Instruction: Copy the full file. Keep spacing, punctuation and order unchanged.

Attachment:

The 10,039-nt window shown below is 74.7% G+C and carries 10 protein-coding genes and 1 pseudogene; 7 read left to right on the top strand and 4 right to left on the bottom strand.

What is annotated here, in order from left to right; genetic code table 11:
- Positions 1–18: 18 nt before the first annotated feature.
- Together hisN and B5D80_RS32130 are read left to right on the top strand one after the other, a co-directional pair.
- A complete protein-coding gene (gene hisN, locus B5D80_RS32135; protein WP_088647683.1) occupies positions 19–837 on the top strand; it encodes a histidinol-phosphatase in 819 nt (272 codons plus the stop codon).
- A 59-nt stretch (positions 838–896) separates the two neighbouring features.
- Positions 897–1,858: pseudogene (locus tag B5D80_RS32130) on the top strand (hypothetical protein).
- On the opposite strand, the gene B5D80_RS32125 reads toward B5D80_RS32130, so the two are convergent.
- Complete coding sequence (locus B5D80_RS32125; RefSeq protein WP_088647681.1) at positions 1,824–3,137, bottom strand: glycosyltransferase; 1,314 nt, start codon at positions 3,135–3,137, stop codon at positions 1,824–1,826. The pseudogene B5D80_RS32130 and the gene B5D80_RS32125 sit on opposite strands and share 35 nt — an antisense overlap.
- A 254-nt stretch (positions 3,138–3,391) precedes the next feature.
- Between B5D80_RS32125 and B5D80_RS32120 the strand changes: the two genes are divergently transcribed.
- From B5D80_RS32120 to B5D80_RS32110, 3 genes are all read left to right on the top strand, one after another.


The 10,039-nt window shown below is 74.7% G+C and carries 10 protein-coding genes and 1 pseudogene; 7 read left to right on the top strand and 4 right to left on the bottom strand.

What is annotated here, in order from left to right; genetic code table 11:
- Positions 1–18: 18 nt before the first annotated feature.
- Together hisN and B5D80_RS32130 are read left to right on the top strand one after the other, a co-directional pair.
- A complete protein-coding gene (gene hisN, locus B5D80_RS32135; protein WP_088647683.1) occupies positions 19–837 on the top strand; it encodes a histidinol-phosphatase in 819 nt (272 codons plus the stop codon).
- A 59-nt stretch (positions 838–896) separates the two neighbouring features.
- Positions 897–1,858: pseudogene (locus tag B5D80_RS32130) on the top strand (hypothetical protein).
- On the opposite strand, the gene B5D80_RS32125 reads toward B5D80_RS32130, so the two are convergent.
- Complete coding sequence (locus B5D80_RS32125; RefSeq protein WP_088647681.1) at positions 1,824–3,137, bottom strand: glycosyltransferase; 1,314 nt, start codon at positions 3,135–3,137, stop codon at positions 1,824–1,826. The pseudogene B5D80_RS32130 and the gene B5D80_RS32125 sit on opposite strands and share 35 nt — an antisense overlap.
- A 254-nt stretch (positions 3,138–3,391) precedes the next feature.
- Between B5D80_RS32125 and B5D80_RS32120 the strand changes: the two genes are divergently transcribed.
- From B5D80_RS32120 to B5D80_RS32110, 3 genes are all read left to right on the top strand, one after another.